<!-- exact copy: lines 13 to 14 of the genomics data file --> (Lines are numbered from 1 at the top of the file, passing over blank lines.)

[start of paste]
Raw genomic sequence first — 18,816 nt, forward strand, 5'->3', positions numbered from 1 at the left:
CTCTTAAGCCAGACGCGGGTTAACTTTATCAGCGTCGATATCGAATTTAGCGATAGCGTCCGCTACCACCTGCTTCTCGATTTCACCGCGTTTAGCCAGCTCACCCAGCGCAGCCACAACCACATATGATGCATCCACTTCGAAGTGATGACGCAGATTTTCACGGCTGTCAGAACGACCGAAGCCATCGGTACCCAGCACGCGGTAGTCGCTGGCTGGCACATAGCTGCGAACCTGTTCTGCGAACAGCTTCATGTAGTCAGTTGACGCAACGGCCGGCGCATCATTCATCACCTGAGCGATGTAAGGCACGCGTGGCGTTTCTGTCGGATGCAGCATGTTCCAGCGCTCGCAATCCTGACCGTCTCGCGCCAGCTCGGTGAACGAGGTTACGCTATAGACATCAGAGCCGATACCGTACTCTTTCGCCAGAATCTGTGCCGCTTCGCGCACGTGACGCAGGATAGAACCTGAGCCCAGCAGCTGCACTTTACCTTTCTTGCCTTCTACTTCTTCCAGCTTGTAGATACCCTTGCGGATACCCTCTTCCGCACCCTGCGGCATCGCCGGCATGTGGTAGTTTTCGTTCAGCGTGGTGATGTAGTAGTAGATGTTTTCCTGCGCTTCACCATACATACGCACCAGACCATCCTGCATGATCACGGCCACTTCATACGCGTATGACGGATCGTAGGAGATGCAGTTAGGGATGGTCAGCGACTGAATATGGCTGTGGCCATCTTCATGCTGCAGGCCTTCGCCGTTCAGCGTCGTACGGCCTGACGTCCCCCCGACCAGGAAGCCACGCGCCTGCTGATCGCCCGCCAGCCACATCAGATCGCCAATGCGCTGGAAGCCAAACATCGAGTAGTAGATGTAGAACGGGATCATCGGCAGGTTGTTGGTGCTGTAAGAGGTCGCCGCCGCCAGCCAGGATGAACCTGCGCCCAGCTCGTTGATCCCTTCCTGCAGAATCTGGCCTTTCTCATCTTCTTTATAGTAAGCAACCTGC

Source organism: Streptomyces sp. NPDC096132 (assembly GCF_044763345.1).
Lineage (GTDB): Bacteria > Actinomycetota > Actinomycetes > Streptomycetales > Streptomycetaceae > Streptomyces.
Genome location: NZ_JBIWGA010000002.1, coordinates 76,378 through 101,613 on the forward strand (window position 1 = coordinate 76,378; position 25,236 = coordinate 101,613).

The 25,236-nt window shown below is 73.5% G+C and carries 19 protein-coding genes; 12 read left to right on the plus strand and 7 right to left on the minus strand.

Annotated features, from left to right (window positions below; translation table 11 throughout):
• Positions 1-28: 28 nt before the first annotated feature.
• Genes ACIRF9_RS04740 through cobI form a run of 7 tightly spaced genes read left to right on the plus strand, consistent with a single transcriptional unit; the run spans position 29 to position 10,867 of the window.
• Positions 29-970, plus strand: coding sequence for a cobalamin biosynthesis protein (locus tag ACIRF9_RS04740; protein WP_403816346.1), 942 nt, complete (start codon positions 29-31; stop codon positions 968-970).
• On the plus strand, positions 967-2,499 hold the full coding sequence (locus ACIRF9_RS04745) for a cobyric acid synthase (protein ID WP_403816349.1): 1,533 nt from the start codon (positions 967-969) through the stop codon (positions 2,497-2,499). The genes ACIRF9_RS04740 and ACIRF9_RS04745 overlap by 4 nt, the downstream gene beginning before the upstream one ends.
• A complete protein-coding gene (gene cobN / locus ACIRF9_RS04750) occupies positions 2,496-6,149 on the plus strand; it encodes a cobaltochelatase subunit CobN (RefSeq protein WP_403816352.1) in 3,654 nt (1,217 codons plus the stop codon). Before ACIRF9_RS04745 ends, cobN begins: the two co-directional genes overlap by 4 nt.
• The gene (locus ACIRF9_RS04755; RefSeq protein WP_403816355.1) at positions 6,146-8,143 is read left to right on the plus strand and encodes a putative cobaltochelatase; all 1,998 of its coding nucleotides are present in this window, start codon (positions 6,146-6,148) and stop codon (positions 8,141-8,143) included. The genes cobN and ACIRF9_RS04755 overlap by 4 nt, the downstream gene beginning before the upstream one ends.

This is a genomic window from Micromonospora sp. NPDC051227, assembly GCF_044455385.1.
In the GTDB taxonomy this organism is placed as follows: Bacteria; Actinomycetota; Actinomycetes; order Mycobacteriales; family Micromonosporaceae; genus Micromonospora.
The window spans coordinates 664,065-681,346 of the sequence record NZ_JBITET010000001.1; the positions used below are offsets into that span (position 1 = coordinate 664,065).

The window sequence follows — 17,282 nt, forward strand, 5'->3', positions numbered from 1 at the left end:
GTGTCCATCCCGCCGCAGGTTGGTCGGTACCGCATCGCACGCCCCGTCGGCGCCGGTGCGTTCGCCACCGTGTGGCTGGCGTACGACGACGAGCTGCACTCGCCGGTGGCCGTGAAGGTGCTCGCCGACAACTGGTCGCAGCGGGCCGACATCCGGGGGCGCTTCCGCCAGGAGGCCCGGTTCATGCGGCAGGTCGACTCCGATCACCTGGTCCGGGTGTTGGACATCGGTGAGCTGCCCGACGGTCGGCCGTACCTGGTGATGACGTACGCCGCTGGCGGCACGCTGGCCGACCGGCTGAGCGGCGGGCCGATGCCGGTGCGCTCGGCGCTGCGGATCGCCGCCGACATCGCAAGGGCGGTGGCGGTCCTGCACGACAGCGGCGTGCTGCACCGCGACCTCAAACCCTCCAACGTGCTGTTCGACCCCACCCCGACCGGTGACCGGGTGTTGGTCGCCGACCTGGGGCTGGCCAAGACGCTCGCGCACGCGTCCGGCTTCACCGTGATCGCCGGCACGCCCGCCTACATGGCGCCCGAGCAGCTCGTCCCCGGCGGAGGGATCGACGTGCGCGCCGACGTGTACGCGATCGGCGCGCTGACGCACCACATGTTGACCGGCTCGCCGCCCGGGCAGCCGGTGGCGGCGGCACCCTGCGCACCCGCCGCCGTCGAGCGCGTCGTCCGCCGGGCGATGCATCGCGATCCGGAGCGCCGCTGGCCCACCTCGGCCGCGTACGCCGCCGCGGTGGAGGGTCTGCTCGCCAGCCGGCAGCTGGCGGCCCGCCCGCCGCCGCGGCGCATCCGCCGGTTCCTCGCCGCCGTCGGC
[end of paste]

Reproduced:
• The gene (locus ACIRF9_RS04755; RefSeq protein WP_403816355.1) at positions 6,146-8,143 is read left to right on the plus strand and encodes a putative cobaltochelatase; all 1,998 of its coding nucleotides are present in this window, start codon (positions 6,146-6,148) and stop codon (positions 8,141-8,143) included. The genes cobN and ACIRF9_RS04755 overlap by 4 nt, the downstream gene beginning before the upstream one ends.

This is a genomic window from Micromonospora sp. NPDC051227, assembly GCF_044455385.1.